The Damned Thing

by Ambrose Bierce



BY the light of a tallow candle, which had been placed on one end of a rough

table, a man was reading something written in a book. It was an old account

book, greatly worn; and the writing was not, apparently, very legible, for the

man sometimes held the page close to the flame of the candle to get a stronger

light upon it. The shadow of the book would then throw into obscurity a half of

the room, darkening a number of faces and figures; for besides the reader, eight

other men were present. Seven of them sat against the rough log walls, silent

and motionless, and, the room being small, not very far from the table. By

extending an arm any one of them could have touched the eighth man, who lay on

the table, face upward, partly covered by a sheet, his arms at his sides. He was


The man with the book was not reading aloud, and no one spoke; all seemed to be

waiting for something to occur; the dead man only was without expectation. From

the blank darkness outside came in, through the aperture that served for a

window, all the ever unfamiliar noises of night in the wilderness— the long,

nameless note of a distant coyote; the stilly pulsing thrill of tireless insects

in trees; strange cries of night birds, so different from those of the birds of

day; the drone of great blundering beetles, and all that mysterious chorus of

small sounds that seem always to have been but half heard when they have

suddenly ceased, as if conscious of an indiscretion. But nothing of all this was

noted in that company; its members were not overmuch addicted to idle interest

in matters of no practical importance; that was obvious in every line of their

rugged faces— obvious even in the dim light of the single candle. They were

evidently men of the vicinity— farmers and woodmen.

The person reading was a trifle different; one would have said of him that he

was of the world, worldly, albeit there was that in his attire which attested a

certain fellowship with the organisms of his environment. His coat would hardly

have passed muster in San Francisco: his footgear was not of urban origin, and

the hat that lay by him on the floor (he was the only one uncovered) was such

that if one had considered it as an article of mere personal adornment he would

have missed its meaning. In countenance the man was rather prepossessing, with

just a hint of sternness; though that he may have assumed or cultivated, as

appropriate to one in authority. For he was a coroner. It was by virtue of his

once that he had possession of the book in which he was reading; it had been

found among the dead man's effects— in his cabin, where the inquest was now

taking place.

When the coroner had finished reading he put the book into his breast pocket. At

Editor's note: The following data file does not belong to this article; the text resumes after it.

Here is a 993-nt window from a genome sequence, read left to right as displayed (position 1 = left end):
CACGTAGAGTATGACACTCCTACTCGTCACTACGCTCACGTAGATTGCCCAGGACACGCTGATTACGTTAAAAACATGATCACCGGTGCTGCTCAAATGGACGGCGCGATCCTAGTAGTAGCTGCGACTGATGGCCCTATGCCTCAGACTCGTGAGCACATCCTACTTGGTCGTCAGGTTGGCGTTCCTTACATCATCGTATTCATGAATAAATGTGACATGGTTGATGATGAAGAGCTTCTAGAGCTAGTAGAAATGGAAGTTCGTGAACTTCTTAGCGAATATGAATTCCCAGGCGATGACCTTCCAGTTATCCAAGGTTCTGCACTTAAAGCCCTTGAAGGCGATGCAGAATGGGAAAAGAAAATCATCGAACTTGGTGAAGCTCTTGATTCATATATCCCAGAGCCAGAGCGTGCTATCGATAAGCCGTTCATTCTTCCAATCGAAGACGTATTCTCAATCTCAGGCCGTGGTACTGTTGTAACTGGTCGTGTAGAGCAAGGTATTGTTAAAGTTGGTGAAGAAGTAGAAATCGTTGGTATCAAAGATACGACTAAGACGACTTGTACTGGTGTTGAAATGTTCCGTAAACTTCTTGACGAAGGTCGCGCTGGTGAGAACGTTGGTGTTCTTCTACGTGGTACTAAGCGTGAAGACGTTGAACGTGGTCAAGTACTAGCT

that moment the door was pushed open and a young man entered. He, clearly, was

not of mountain birth and breeding: he was clad as those who dwell in cities.

His clothing was dusty, however, as from travel. He had, in fact, been riding

hard to attend the inquest.

The coroner nodded; no one else greeted him.

'We have waited for you,' said the coroner. 'It is necessary to have done with

this business to-night.,'

The young man smiled. 'I am sorry to have kept you,' he said. 'I went away, not

to evade your summons, but to post to my newspaper an account of what I suppose

I am called back to relate.'

The coroner smiled.

'The account that you posted to your newspaper,' he said, 'differs probably from

that which you will give here under oath.'

'That,' replied the other, rather hotly and with a visible flush, 'is as you

choose. I used manifold paper and have a copy of what I sent. It was not written

as news, for it is incredible, but as fiction. It may go as a part of my

testimony under oath.'

'But you say it is incredible.'

'That is nothing to you, sir, if I also swear that it is true.'

The coroner was apparently not greatly affected by the young man's manifest

resentment. He was silent for some moments, his eyes upon the floor. The men

about the sides of the cabin talked in whispers, but seldom withdrew their gaze

from the face of the corpse. Presently the coroner lifted his eyes and said: 'We

will resume the inquest.'

The men removed their hats. The witness was sworn.

'What is your name?' the coroner asked.

'William Harker.'



'You knew the deceased, Hugh Morgan?'


'You were with him when he died?'

'Near him.'

'How did that happen— your presence, I mean?'

'I was visiting him at this place to shoot and fish. A part of my purpose,

however, was to study him, and his odd, solitary way of life. He seemed a good

model for a character in fiction. I sometimes write stories.'

'I sometimes read them.'

'Thank you.'

'Stories in general— not yours.'

Some of the jurors laughed. Against a sombre background humor shows high lights.

Soldiers in the intervals of battle laugh easily, and a jest in the death

chamber conquers by surprise.

'Relate the circumstances of this man's death,' said the coroner. 'You may use

any notes or memoranda that you please.'

The witness understood. Pulling a manuscript from his breast pocket he held it

near the candle, and turning the leaves until he found the passage that he

wanted, began to read.


'...The sun had hardly risen when we left the house. We were looking for quail,

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